RGS-IBG Annual International Conference 2014

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280 Geographies of making: the jazz of participatory fabrication, improvisation and hackerspaces
Affiliation Economic Geography Research Group
Convenor(s) Kenneth Lim (National Institute of Education, Singapore)
Chair(s) Kenneth Lim (National Institute of Education, Singapore)
Timetable Thursday 28 August 2014, Session 4 (16:50 - 18:30)
Room Sherfield Building, Room 2
Session abstract The Industrial Revolution of the nineteenth century introduced the world to mass production and to Fordist production flows. In the late twentieth century, phenomena such as jet travel, the internet, and outsourcing prompted some pundits (eg, Friedman, 2005) to propose metaphors of a flattened world, with concomitant implications on space, geography and the (supposed) death of distance.

As our present century unfolds, technologies and socio-cultural phenomena such as the internet of things, crowd-sourcing, digital fabrication, and wearable computing are not only democratizing the potentialities of participatory design, prototyping and production, but are also becoming increasingly enmeshed with – and breathing new life into – ways of making more associated with cottage industries than with how production has been studied and understood for at least the past hundred years.

As circuits mashup with woodcraft and beadwork, as the clothes we wear identify themselves with their own unique digital signatures, and as interest-groups carve out fabricative spaces of their own across major urban centres worldwide, what might the implications to all we have studied and known about the geographies of industrialization, of industrial location, of urbanization, of regional divides be? What might some of the narratives be behind the emergence of maker cultures and hackerspaces in urban areas from Washington DC to Hong Kong? This session proposes to tell some of these stories, and to start conversations around such implications.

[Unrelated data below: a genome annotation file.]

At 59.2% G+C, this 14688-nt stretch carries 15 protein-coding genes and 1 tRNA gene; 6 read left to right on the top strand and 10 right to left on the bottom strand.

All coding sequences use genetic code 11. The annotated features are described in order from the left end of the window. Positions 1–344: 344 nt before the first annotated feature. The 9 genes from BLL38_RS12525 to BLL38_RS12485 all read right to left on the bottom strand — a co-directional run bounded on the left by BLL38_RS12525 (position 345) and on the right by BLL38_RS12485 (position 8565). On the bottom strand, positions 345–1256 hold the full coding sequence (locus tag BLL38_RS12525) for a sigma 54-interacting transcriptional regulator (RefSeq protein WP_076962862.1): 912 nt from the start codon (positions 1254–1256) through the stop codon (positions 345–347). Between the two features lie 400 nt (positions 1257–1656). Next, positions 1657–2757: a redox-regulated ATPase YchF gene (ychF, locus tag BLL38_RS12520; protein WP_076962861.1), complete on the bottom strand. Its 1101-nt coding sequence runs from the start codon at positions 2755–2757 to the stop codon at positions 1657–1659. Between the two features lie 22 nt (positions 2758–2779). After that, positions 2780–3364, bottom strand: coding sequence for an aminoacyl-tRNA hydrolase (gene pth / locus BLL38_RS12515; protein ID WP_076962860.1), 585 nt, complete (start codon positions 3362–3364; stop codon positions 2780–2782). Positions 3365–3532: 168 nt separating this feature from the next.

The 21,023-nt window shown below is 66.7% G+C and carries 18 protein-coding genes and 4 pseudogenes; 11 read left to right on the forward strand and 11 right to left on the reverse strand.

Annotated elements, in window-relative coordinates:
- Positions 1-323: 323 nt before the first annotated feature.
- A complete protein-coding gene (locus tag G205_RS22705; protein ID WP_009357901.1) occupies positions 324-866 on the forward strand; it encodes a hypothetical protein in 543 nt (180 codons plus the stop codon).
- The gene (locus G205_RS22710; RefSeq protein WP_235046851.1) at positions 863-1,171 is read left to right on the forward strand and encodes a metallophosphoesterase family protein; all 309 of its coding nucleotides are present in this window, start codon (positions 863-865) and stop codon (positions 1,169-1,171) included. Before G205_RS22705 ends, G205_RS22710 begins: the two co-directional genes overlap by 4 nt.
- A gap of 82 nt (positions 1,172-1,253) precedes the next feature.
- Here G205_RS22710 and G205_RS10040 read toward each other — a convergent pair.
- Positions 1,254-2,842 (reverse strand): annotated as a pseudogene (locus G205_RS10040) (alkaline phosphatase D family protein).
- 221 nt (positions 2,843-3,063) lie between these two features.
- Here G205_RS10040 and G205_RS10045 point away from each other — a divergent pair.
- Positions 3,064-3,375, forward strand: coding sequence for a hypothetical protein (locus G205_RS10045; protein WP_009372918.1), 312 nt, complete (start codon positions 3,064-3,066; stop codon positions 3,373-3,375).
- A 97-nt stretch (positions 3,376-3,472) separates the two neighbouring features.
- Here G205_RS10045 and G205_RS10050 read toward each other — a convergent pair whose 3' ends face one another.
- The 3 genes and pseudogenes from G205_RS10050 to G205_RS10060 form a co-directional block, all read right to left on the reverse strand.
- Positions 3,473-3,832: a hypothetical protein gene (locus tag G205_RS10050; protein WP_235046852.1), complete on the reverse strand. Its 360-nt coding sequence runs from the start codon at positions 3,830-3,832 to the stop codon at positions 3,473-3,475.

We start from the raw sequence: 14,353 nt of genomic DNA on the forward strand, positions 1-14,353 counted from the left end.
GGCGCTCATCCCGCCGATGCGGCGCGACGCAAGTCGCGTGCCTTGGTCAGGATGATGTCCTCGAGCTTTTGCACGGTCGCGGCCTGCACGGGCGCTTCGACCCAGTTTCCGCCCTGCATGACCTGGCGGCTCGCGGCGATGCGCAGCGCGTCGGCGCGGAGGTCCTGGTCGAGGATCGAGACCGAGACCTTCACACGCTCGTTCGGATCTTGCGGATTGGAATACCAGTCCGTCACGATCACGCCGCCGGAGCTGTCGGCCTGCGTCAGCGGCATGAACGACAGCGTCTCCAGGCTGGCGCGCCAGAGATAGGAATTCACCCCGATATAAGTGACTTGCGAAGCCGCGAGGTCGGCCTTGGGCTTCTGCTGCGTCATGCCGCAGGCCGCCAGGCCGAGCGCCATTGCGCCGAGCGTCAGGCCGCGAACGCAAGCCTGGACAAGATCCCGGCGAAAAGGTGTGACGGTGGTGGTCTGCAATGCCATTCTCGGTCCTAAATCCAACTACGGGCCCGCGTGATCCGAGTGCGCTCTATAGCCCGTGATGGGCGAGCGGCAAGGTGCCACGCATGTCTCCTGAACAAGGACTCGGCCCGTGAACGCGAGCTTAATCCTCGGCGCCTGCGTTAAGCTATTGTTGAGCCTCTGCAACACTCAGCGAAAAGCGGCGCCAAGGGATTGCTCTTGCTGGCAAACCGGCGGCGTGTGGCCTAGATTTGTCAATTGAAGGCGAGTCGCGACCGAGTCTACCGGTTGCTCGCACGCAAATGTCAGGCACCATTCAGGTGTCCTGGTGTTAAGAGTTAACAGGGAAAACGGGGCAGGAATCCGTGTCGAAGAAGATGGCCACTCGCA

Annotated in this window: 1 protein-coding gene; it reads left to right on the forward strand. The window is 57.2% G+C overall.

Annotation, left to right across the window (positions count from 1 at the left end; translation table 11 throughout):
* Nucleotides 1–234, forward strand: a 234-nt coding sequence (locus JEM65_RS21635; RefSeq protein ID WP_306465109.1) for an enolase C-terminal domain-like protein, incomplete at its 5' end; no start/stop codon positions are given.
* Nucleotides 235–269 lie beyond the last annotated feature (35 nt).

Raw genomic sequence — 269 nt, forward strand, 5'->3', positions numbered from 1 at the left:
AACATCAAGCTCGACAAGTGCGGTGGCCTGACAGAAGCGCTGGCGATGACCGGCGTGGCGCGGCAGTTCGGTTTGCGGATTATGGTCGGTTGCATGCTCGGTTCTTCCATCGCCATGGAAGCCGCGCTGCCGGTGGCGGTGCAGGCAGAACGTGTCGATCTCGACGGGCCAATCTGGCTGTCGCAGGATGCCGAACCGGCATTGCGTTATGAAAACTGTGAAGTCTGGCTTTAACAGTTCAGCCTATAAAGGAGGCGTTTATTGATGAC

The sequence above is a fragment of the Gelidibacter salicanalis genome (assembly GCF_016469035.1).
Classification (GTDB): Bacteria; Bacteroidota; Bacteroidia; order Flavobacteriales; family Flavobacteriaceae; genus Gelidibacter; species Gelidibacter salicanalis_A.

Contact the conference organisers to request a change to session or paper details: AC2014@rgs.org
Innovation and Creative Labs in Berlin – Organizing Temporary Spatial Configurations for Innovations
Suntje Schmidt (Leibniz Institute for Regional Development and Structural Planning, Germany)
Innovation and creative labs can be defined as physical and / or virtual places that offer spaces for testing the innovativeness of novel ideas, alternative business models, new economic practices or flexible cooperation structures. As such they are experimentation fields, where physical structures are transformed to spatial nucleuses for temporary practices aiming at generating economic (product / process / organizational) innovations to crystallize. There, processes of interdisciplinary collaboration, open innovation and crosspollination embrace and combine knowledge from several knowledge domains, most prominently from creative and technology intensive sectors. The paper presents and discusses results from a desktop research (in cooperation with Verena Brinks at the IRS and Sascha Brinkhoff at the Humboldt Universität zu Berlin) that compiled an inventory and typology of the growing spatial and organizational phenomenon of innovation and creative labs in Berlin. The empirical evidence points towards a categorization of temporary spatial configurations that ranges from grassroots labs, different forms of co-working, design and R&D-oriented studios, incubation and acceleration models to events. These categories epitomize distinct temporary social settings in an economic environment characterized by diverse modes of democratization, flexibilization, commercialization and decentralization of innovations. The paper demonstrates how these places contribute to forming emerging fields and discuss possible implications for local and regional governance.
A Learner-centred Design for Tele-robotic Collaboration
Michael Vallance (Future University Hakodate, Japan)